***************WARNING! THIS VIDEO CONTAINS MASSIVE SPOILERS FOR THE GAME. DO NOT WATCH IF YOU HAVE NOT PLAYED THE GAME YET!!!******************************
When Joel Met Ellie
This is a great conversation between Troy Baker and Ashley Johnson on their time together with The Last of Us. You can feel the special bond and the chemistry the two of them have developed while working on the game together for so many years. Its one of the reasons Joel and Ellie's relationship is so believable and poignant in the game itself.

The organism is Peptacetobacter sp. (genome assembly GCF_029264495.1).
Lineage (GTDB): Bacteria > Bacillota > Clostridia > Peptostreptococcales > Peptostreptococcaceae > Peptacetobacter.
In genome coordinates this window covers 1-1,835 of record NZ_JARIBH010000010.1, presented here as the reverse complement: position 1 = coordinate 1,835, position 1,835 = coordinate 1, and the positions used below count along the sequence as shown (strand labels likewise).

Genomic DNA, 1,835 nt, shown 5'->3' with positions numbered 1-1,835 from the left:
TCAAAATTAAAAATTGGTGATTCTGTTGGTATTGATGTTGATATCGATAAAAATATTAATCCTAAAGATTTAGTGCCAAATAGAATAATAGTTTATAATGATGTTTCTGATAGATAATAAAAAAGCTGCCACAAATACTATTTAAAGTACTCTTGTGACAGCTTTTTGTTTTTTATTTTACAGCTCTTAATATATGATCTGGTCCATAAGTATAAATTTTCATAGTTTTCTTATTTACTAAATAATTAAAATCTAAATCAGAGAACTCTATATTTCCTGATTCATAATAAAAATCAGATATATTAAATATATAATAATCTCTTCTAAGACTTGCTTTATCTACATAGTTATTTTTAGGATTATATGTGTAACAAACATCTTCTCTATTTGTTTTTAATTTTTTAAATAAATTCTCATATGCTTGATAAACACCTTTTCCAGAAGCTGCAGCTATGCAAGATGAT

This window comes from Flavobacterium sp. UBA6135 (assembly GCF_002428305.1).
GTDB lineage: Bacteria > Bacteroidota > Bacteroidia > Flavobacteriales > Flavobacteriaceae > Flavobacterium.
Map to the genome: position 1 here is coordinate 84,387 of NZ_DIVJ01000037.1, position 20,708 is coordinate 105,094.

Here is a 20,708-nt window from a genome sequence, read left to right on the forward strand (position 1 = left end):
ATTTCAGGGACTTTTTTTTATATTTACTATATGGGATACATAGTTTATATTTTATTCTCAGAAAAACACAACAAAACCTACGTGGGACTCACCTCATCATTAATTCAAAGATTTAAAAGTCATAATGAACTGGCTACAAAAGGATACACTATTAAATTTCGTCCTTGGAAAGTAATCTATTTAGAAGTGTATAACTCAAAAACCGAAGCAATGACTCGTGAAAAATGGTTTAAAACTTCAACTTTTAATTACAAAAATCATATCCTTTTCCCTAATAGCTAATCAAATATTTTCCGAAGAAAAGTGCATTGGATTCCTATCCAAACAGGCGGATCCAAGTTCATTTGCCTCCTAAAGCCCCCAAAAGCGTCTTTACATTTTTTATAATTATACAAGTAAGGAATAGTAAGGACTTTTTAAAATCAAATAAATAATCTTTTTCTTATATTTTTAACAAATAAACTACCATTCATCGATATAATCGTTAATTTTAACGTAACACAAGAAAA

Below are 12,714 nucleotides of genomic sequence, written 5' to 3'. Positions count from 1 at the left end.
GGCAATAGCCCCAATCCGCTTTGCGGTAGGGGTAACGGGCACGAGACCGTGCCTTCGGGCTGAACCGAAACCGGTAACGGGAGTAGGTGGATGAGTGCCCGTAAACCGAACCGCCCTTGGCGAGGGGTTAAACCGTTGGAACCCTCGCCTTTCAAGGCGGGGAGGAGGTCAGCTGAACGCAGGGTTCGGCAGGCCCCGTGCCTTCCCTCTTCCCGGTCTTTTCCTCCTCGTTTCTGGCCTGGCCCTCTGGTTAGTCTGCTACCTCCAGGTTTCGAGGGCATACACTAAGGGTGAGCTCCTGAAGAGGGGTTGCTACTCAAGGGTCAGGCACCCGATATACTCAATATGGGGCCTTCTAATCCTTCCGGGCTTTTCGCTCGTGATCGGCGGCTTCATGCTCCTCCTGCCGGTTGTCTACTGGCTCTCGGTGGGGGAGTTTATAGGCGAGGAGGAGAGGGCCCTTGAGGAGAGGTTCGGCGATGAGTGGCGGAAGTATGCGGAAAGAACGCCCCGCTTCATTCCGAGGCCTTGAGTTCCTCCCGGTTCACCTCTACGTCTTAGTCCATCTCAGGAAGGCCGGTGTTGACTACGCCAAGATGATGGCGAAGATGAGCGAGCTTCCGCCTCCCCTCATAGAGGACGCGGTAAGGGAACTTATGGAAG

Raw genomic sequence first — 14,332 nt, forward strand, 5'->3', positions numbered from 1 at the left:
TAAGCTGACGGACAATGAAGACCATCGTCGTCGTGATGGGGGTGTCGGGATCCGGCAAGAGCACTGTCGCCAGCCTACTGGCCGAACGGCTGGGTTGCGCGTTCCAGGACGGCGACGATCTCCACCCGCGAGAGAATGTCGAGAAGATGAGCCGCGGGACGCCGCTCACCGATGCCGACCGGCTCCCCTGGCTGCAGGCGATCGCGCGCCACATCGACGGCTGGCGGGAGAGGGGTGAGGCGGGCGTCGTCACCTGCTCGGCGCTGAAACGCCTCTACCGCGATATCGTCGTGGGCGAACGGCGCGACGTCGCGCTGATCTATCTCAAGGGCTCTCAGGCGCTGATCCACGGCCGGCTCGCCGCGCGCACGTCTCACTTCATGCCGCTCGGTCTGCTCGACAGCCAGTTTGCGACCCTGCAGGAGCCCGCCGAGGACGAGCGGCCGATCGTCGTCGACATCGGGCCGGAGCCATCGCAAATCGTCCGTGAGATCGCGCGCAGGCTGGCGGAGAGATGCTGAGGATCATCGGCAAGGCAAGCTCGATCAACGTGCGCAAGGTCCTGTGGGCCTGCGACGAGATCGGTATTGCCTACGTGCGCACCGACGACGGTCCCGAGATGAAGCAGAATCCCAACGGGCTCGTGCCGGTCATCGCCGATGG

****ONCE AGAIN, STEER CLEAR OF THIS CONVO IF YOU HAVEN'T PLAYED THE GAME!!****
The Infamous Alternate Ending
Just watch it.
********YEP, YOU GUESSED IT. HEAVY SPOILERS HERE, TOO!********
Watching the One Night Live show and reminiscing on the game, I'm struck by how vividly I remember each scene. Seeing Troy Baker and company act everything out on stage, it went off exactly as I remember seeing it in the game. Even Troy's breaths and sighs were note-for-note compared to Joel in-game. It's just another testament to the skill and ability of everyone involved in the creation of The Last of Us.
I'm anxious to play through the game again! I need to give Survivor difficulty (or *gasp* Grounded mode) a shot!
Oh, and Ellie is my favorite game character. EVER. EVER EVER EVER.
The Lost End Credits Scene